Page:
Entergy’s individual contracts are not a matter of public record and the company may be selling electricity to large clients in this region. But their contention that it is the electricity from Indian Point which keeps the subways running, La Guardia Airport operating, and the lights on at City Hall are no longer valid.
The disclosure that Entergy has quietly shifted its electricity elsewhere prompted an angry response from Gary Shaw of the Indian Point Safe Energy Coalition, which is comprised of several non-profit organizations seeking to block relicensing of the plants.
“We have known for a long time that Entergy has no credibility,” said Shaw. “But this new revelation is a factual contradiction of their contention that Indian Point’s output is vital to our region.
“Many New Yorkers ask how we would replace 2,000 MW from Indian Point. Entergy has already answered that question by selling their power elsewhere and letting the market fill the void. It is now crystal clear that we don’t need the electricity from Indian Point and can concentrate on shutting it down in an orderly way.”
Kenneth Klapp, spokesman for the New York ISO, said large power generators like Entergy have two options for their product. “They can sell electricity in the wholesale markets we operate,” Klapp explained, “or bilaterally by themselves to a load serving entity – which is a transmission company like Con Edison or a large individual customer.
“In New York State, 50% of the energy sold is bilaterally through contracts and the other half goes to either of the two markets we operate: the day-ahead market, which gets the majority of the traffic; and the real time, spot market which is dispatched every five minutes. We have 300 market participants in New York. But providers like Entergy can bid into other markets as well.”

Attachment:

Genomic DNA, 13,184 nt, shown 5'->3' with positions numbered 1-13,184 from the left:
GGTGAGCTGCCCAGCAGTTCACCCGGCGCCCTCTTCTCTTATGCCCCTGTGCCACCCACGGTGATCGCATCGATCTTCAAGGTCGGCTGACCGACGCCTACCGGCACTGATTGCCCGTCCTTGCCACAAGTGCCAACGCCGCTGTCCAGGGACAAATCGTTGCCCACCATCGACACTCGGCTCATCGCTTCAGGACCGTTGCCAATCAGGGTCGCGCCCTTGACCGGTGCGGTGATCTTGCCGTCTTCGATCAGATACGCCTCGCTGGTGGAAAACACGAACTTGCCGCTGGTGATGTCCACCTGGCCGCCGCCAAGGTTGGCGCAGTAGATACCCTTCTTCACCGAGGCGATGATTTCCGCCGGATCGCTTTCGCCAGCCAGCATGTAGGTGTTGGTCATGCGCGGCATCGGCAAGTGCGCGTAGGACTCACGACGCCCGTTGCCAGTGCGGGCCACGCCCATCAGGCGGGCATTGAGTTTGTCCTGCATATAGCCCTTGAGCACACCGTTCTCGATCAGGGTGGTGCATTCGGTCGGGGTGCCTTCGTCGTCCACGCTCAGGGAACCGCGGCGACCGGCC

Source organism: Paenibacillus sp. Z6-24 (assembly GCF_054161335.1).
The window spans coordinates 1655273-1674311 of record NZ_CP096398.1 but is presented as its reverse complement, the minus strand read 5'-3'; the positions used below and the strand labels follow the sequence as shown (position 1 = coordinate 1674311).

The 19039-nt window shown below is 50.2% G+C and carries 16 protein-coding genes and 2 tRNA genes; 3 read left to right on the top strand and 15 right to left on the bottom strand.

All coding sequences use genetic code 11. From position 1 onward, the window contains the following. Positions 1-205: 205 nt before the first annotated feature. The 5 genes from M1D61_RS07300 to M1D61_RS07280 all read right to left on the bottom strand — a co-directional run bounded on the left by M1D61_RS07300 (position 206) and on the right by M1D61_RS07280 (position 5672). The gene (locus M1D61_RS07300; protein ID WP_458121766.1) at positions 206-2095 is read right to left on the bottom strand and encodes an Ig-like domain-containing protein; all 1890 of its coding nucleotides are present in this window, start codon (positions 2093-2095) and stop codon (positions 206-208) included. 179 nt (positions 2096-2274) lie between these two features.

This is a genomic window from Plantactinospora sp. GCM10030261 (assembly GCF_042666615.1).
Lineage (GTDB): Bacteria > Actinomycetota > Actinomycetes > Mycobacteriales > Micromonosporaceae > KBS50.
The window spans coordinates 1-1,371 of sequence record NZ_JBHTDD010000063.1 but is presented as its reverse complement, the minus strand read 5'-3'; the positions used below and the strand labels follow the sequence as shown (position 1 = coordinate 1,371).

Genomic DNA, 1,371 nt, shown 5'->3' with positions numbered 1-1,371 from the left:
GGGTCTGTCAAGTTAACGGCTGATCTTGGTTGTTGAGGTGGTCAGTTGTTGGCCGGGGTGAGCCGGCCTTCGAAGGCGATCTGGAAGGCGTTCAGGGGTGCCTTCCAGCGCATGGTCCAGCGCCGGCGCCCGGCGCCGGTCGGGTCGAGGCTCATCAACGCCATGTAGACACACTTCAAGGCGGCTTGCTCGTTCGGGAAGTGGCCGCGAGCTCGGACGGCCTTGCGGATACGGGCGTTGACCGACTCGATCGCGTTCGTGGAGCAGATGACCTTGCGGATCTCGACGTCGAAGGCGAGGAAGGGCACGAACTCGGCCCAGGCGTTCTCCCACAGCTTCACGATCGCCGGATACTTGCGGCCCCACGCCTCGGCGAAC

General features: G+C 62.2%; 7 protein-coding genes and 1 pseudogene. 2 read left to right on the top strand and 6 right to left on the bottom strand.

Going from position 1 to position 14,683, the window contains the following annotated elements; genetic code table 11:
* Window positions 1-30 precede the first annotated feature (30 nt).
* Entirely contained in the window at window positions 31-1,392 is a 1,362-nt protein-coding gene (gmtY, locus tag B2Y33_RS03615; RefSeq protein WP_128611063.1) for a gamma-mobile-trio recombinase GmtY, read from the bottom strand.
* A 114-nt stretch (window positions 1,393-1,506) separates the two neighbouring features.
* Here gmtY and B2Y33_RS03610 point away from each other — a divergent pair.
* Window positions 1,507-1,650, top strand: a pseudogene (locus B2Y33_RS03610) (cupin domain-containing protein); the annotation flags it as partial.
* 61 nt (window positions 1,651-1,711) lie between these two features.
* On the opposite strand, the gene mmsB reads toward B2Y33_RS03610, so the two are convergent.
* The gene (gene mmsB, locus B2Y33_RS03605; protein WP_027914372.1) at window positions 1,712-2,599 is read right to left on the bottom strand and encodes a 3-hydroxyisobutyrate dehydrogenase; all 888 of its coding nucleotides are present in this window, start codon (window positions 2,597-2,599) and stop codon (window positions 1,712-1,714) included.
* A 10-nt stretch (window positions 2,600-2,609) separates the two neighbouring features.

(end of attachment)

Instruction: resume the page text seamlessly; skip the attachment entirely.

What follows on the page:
By participating in the New York ISO, Indian Point is in an expanded marketplace provided by the ISO New England, Pennsylvania-Jersey-Maryland ISO, the Ontario ISO and the Quebec Provincial Utility.
In the current, volatile energy marketplace there are good reasons for Entergy to shop around. Standard & Poor’s McCann said “the spot market at this time is weak. If you look at the market now for next July, the prices are between $47 and $48 dollars a megawatt/hour. And the prices will be lower in 2011.
“But Entergy has contracts for 90% of their output through the end of this year and throughout 2011 at $57 per megawatt hour. For 2012 they have already contracted 76% of their output at $50; for 2013 they have sold 31% at $49; for 2014 and 2015 they have sold 25% at $51. It is prudent for them to lock in prices at this time.”
It is equally prudent for Con Edison and NYPA to reduce their dependency on Indian Point’s electricity at a time when their nuclear plant operating licenses are expiring and their long term future is still not decided.
Part of the reason the electricity from Indian Point has been considered so vital to the New York City /Westchester electric infrastructure is due to widespread misunderstanding of the term “baseload electricity.” The use of that term by nuclear industry proponents usually implies that it is an essential foundation on which regional electricity needs are built. That is not the case.
“We have three classifications of electricity providers,” said Ellen Foley, spokeswoman for ISO New England, which includes Entergy’s Vermont Yankee and Pilgrim nuclear plants in its energy mix. “Baseload plants typically run all of the time. Intermediate plants can go on and off, or increase and decrease their power in a short period of time. The peak units can be turned on or off in 10 minutes and are used – as their name implies – in periods of very high demand.
“It can take a couple of days to power up a nuclear plant. If that changed, and they had more flexibility and could power up and down in a short time, they would be considered intermediate just like hydro or natural gas.”
Nuclear power is considered baseload because, when compared to other forms of power generation, they have an inferior on/off switch.
Since they have to operate at full capacity, Foley said, “Typically what they will do is sell their output through contractual arrangements to stay on line at their maximum level. With Vermont Yankee, there is no way to know how much of their power stays in Vermont and how much goes elsewhere. More than likely, they are running and selling their power throughout New England.”
While the market place is wide open and constantly evolving, some things do not change.
“Entergy can sell electricity wherever there is a buyer,” said McCann, “but it cannot produce it wherever it wishes to. Physically, they are here. These people will negotiate for every nickel and dime, but I can’t see them abandoning Indian Point.”
–Roger Witherspoon writes Energy Matters at www.RogerWitherspoon.com